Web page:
THE SPECTRUM | ERIK JONASSON II
The Spectrum is award winning for its journalism, how about your tweets?
I am the Opinions Editor here at The Spectrum. I am not however, the editor of opinions. Nor would I ever want to work for a paper that silenced the voices that they may not agree with. I am here for grammatical errors and I aid in building better arguments.
That is it. That is my job and I see no reason to change it.
I am not here to narrow the ideas you are presented with. I am here to try my hardest to present you with the broadest educated opinions that come to our office. These people take many different forms. Some are liberals; some are conservatives and others still have vastly different and sometimes offensive opinions to me at least.
Although I may not agree with all the opinions in my section, it has never crossed my mind to edit out a perspective no matter how offensive or how different it may be from my own.
No matter my personal beliefs, our section is for everyone no matter what background or belief system.
According to the Society of Professional Journalist (SPJ) code of ethics, journalists aim to:
“Support the open and civil exchange of views, even views they find repugnant.”
The world has dark corners. There are crazy ideas out there. There are people that believe the moon landing was faked. Even still, there are Nazis walking down the streets of our American towns, flat-Earthers and even people who ignore science and believe that global warming is a lie perpetrated by the Chinese.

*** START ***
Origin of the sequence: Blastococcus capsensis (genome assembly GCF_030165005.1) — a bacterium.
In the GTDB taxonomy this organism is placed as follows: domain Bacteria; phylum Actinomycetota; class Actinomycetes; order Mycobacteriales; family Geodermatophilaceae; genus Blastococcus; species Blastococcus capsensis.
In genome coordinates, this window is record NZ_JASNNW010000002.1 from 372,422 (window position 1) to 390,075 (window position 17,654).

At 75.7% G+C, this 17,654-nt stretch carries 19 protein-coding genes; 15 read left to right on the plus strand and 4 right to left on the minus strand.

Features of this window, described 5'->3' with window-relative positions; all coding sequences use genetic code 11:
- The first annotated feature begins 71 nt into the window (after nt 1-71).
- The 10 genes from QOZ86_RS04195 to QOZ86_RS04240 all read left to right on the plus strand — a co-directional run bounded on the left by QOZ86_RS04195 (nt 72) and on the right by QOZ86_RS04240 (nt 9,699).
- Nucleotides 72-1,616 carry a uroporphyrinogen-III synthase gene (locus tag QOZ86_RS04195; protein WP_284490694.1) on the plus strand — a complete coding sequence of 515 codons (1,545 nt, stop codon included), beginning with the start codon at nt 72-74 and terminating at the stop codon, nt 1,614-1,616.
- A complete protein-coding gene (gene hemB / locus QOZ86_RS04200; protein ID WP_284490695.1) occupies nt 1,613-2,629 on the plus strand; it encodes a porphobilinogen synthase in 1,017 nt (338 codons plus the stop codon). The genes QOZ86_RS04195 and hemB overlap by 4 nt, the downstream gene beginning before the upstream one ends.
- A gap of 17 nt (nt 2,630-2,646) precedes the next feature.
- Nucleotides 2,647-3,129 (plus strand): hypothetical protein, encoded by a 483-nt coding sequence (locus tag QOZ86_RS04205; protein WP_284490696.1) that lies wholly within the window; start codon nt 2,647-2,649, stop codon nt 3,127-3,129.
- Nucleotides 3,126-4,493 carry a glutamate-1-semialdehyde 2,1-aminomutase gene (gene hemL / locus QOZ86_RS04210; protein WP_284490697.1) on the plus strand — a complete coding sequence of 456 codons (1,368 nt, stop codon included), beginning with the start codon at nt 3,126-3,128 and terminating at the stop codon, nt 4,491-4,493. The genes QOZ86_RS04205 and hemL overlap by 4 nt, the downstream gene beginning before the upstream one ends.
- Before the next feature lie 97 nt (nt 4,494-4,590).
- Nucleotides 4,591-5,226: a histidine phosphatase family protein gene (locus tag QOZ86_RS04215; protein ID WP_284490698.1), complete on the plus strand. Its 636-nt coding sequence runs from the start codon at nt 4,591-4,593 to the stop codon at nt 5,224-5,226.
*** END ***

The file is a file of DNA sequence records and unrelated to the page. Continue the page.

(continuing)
Those people still have the freedom of the press, no matter how repugnant their worldviews. They still deserve to be heard, even if they are completely wrong. Silencing people and ignoring their viewpoints is something that journalists ethically cannot do.
Furthermore, just because we have writers who like Trump or like Clinton or, hell, loved to waste their vote and voted for Jill Stein. Well, they have every right to be here too. Conservatives may not have me swayed, but good people voted for Trump. Good people voted for Clinton, too.
I will never demonize a group of people just because they hold a belief system that I don’t necessarily agree with.
I will never aim to narrow the information that you are given. Nor will someone who holds this position; it isn’t part of our job. You, the reader, has a responsibility — a responsibility to hold the people in your community accountable for what they believe.
Your father disapproves of your sister dating a Hispanic man, how about you talk to him? How about you talk to him and treat him with the respect you’d expect. Perhaps that is the way to create positive change? Perhaps he will change his mind with that, instead of you calling him a racist and shaming him?
I promise that The Spectrum would report on it, and guess what, we would also report on a white nationalist parade too. Because no matter how repugnant or different that record may be, we are a record of this university at this time, for the land and its people.